A criticism that is often levelled at Ole Gunnar Solskjaer is that his Manchester United team do not have a consistent and distinguishable style of play. We intuitively know how Jurgen Klopp’s Liverpool set up and approach each and every game; what their strengths are and how those strengths are utilised. The same can be said of Pep Guardiola’s Manchester City and, perhaps to a slightly lesser extent, Chelsea under Tuchel.
Manchester United though, even just shy of three years into the Norwegian’s tenure, remain something of an enigma; a coat of many colours.
They typically excel on the counter but are not a counter-attacking side. They aspire to the swashbuckling, attacking mandate exemplified by their predecessors in the Nineties, but arguably struggle to break through a low block more than any of their peers.
Who precisely are they and what is their M.O? It is difficult to say when systems feel tailored to the opposition whenever genuine quality is encountered, while at other times United appear to overly rely on individual magic to get them through.
This lack of identity is especially damning given that Solskjaer placed such importance on the club reclaiming theirs when he took charge. “It’s about finding players with the Man United identity and DNA,” he said in 2019 regarding recruitment, and for ‘DNA’ read ‘The United Way’, a philosophy that defined Sir Alex Ferguson’s Manchester United across the Nineties and 2000s and places a great emphasis on attacking, adventurous football and playing without fear. Crucially, it is also a process that entrusts individuals to solve problems on the pitch, not stymied by over-instruction.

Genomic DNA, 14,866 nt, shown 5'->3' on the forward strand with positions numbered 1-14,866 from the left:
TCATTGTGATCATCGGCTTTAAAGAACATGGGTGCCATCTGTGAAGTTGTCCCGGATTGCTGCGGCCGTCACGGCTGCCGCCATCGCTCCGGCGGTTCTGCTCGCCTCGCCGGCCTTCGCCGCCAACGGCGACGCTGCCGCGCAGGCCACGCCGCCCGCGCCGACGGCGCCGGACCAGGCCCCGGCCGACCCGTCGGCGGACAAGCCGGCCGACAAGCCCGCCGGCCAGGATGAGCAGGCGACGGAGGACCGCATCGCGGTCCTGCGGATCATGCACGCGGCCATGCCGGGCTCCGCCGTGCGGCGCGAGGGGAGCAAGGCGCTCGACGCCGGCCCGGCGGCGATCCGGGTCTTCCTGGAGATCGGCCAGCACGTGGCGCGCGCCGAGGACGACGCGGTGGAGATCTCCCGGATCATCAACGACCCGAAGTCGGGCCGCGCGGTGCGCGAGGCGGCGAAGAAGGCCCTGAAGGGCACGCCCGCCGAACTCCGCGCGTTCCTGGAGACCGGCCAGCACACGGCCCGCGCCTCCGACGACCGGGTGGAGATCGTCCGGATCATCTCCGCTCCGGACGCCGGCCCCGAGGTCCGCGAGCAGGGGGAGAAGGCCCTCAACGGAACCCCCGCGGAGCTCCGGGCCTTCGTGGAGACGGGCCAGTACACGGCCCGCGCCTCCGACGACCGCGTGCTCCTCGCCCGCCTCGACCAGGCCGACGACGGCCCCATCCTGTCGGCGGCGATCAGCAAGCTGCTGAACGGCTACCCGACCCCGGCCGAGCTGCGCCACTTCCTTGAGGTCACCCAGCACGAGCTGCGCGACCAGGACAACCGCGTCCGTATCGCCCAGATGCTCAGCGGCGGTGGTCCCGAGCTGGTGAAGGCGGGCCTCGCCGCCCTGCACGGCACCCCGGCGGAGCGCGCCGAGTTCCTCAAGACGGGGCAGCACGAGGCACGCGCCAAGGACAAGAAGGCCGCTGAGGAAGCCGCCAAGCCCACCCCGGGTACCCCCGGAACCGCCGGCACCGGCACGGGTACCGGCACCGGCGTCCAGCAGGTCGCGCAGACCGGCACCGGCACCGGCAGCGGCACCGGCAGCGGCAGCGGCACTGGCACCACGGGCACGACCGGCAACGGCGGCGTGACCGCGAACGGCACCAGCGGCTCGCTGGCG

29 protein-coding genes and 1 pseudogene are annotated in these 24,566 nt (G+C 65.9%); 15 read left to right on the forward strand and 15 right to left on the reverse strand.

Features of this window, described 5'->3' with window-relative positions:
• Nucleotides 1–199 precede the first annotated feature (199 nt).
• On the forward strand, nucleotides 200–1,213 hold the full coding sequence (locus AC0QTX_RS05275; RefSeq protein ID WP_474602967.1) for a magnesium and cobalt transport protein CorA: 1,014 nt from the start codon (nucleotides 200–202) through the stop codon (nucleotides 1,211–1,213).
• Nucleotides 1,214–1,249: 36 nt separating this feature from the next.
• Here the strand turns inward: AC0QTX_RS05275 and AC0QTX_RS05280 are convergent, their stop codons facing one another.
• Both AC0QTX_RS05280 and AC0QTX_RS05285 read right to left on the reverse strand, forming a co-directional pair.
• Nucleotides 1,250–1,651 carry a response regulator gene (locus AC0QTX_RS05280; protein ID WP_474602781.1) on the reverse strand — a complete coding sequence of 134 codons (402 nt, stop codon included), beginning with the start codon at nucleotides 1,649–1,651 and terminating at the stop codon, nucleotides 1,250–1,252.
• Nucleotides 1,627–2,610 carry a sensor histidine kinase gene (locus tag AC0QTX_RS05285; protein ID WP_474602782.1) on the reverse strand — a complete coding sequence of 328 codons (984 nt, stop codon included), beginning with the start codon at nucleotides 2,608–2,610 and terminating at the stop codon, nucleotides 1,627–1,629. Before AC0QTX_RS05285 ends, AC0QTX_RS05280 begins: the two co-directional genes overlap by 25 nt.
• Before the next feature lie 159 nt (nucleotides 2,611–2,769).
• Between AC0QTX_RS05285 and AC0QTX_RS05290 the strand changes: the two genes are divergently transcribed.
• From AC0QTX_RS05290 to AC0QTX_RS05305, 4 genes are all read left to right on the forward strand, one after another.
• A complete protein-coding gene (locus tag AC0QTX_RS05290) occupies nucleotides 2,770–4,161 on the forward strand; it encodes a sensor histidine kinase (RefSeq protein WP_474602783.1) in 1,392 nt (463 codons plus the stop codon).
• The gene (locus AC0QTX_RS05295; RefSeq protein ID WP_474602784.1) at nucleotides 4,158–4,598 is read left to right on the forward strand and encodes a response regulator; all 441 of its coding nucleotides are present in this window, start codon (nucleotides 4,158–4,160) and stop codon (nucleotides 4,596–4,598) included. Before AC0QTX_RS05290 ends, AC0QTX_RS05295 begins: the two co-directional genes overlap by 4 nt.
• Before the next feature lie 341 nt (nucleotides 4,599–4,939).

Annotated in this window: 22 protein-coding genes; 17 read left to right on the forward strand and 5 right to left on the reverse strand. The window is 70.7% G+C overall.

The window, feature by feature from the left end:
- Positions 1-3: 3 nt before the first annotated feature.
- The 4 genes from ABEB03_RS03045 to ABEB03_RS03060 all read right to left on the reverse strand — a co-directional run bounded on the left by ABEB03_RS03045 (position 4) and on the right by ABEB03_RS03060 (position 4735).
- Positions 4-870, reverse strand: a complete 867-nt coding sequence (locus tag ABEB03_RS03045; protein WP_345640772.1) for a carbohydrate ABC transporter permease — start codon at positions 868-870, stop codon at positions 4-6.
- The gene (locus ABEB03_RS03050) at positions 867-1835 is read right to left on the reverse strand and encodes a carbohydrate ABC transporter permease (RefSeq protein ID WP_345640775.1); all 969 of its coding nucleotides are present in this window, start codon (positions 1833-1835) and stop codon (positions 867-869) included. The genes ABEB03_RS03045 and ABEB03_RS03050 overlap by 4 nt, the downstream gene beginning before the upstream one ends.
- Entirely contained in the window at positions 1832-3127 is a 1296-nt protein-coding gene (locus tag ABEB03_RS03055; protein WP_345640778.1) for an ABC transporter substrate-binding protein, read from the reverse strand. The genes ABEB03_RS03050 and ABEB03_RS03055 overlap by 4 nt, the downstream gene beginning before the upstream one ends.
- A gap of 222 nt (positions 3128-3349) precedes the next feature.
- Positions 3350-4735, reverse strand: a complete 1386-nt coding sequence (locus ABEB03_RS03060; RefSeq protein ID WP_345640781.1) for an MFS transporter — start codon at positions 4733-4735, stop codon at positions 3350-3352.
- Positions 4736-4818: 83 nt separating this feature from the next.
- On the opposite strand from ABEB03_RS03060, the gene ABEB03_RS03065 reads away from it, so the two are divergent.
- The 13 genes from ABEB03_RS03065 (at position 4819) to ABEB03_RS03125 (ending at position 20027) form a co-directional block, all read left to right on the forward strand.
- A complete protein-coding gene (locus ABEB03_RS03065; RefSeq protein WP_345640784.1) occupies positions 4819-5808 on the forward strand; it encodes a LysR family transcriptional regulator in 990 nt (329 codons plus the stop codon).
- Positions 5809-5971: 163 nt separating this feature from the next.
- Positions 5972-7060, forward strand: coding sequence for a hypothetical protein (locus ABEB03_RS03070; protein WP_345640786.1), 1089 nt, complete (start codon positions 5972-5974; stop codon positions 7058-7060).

That latter directive is definitely worth lingering on for a moment, as it fundamentally lies at the heart of why Ole Gunnar Solskjaer will always be a manager of moments rather than a coach who brings success back to Old Trafford.
Let’s say both Liverpool and United are having off days when faced with inferior fare. The former are individually permitted to express themselves creatively of course and are actively encouraged to do so when on-song, but when encountering difficulty, Mo Salah and co have a framework to fall back on; a set-list of set plays, all meticulously drilled into each player so they are instinctively attuned to the movement of team-mates. On days such as these, it is the Liverpool model that wears opponents down and gains the three points.
As for Manchester United under Solskjaer though, they have no such model, and if that was less of a prerequisite back in Ferguson’s era it absolutely is now, with every team, great and mediocre, so tactically savvy.
“What is this team’s identity?” Holland’s assistant coach and Daley’s dad, Danny Blind asked recently. “Solskjaer has no tactical plan. They have the quality and most of the time they get the results, but it is never a team win.”
Against Aston Villa at home, prior to the international break, the Reds enjoyed 60% possession throughout and accrued 28 shots, but only four were on target. Frankly, they could still be playing that game now and the score-line would remain 0-1.